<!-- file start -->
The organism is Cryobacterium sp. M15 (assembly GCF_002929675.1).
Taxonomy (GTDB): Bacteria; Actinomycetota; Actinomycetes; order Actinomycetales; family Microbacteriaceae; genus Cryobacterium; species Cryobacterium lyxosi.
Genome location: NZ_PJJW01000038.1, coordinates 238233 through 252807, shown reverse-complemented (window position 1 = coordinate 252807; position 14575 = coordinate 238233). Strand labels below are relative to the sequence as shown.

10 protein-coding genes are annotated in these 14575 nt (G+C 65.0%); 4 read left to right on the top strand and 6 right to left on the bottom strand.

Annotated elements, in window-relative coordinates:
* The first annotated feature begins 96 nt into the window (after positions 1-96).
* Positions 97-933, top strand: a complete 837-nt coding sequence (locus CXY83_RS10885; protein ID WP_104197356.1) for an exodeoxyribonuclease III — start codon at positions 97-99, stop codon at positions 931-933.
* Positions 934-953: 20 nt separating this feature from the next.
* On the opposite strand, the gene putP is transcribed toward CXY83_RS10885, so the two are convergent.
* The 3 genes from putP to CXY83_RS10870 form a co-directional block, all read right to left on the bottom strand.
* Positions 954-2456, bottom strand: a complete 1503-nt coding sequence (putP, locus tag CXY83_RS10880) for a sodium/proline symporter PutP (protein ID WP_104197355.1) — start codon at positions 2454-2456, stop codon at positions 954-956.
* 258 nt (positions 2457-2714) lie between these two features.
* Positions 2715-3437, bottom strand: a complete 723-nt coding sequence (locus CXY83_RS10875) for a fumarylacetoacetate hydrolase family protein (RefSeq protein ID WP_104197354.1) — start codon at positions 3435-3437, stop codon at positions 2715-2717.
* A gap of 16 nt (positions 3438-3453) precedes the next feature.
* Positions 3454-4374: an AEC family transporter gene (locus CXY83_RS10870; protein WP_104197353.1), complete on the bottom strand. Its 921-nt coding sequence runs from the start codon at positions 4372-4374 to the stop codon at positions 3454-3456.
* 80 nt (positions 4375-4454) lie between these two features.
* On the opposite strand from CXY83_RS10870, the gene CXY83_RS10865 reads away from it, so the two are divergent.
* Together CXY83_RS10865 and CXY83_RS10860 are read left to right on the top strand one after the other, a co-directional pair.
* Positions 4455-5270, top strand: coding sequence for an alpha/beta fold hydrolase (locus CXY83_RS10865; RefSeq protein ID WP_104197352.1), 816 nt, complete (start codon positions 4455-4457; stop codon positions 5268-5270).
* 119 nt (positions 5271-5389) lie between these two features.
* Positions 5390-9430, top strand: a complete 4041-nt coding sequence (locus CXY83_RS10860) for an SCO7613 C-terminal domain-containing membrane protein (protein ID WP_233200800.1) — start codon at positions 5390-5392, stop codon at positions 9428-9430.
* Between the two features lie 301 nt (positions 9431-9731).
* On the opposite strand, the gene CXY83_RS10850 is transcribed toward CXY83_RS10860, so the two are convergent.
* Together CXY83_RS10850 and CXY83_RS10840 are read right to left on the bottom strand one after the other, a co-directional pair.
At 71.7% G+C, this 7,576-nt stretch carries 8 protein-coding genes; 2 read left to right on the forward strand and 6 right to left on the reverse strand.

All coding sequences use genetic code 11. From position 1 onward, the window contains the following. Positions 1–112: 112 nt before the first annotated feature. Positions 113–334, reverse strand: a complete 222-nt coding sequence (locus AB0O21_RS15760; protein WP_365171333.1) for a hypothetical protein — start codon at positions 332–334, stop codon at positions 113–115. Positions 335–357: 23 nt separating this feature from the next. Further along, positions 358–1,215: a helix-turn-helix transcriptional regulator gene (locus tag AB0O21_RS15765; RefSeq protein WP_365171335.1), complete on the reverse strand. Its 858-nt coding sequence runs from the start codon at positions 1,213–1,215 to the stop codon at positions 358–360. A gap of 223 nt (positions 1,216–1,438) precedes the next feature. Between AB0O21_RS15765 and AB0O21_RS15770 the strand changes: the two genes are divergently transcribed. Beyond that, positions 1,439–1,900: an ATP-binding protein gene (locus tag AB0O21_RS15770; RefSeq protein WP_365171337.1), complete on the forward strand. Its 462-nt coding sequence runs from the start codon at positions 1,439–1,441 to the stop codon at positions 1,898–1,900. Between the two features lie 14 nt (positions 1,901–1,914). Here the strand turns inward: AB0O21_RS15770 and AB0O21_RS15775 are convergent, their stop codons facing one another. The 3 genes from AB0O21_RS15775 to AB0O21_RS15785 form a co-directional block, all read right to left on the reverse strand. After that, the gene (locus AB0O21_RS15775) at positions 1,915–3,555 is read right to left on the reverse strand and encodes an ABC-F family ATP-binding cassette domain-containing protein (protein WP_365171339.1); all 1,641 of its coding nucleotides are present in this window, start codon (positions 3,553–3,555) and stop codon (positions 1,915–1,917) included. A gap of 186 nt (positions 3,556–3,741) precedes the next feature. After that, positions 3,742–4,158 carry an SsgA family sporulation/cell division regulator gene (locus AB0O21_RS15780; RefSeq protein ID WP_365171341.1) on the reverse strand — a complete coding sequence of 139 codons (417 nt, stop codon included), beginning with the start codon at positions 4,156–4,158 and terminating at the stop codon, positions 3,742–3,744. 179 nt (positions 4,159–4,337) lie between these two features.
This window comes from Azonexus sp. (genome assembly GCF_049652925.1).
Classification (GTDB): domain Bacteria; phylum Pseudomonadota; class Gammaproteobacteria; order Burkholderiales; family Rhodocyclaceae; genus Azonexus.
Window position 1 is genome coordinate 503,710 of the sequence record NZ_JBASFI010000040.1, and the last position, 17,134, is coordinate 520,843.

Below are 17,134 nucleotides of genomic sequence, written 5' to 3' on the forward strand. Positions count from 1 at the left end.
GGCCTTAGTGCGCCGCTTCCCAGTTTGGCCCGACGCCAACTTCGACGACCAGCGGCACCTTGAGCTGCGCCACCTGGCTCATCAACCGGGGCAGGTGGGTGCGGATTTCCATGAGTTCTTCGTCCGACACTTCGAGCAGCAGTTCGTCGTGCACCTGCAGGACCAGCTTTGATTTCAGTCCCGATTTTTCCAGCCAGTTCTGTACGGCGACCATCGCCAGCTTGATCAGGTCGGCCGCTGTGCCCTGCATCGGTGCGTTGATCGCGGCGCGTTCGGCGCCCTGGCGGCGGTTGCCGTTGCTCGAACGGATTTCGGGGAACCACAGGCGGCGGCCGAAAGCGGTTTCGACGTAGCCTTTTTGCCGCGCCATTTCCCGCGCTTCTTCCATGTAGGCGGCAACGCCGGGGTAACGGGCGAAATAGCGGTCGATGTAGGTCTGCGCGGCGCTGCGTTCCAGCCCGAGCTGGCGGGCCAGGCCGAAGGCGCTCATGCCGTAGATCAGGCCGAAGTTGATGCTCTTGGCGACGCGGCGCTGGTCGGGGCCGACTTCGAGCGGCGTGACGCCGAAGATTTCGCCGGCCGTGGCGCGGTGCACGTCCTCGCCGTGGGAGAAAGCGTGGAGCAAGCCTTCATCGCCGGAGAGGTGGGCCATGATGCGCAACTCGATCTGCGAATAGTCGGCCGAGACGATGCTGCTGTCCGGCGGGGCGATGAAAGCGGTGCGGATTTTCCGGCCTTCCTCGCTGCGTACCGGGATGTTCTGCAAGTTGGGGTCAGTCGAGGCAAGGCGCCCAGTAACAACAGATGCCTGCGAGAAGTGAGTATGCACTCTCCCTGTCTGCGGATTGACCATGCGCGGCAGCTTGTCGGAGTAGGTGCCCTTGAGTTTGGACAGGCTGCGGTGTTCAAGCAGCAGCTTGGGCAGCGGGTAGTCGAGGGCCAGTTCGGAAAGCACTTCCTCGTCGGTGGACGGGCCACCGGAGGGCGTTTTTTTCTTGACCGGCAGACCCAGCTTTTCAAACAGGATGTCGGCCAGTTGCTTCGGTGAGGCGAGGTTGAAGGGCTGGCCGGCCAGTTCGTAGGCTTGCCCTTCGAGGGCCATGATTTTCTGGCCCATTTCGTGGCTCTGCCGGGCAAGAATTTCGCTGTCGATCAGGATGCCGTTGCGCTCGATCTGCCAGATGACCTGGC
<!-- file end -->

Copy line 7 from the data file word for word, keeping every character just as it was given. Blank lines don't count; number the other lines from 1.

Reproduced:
* Positions 97-933, top strand: a complete 837-nt coding sequence (locus CXY83_RS10885; protein ID WP_104197356.1) for an exodeoxyribonuclease III — start codon at positions 97-99, stop codon at positions 931-933.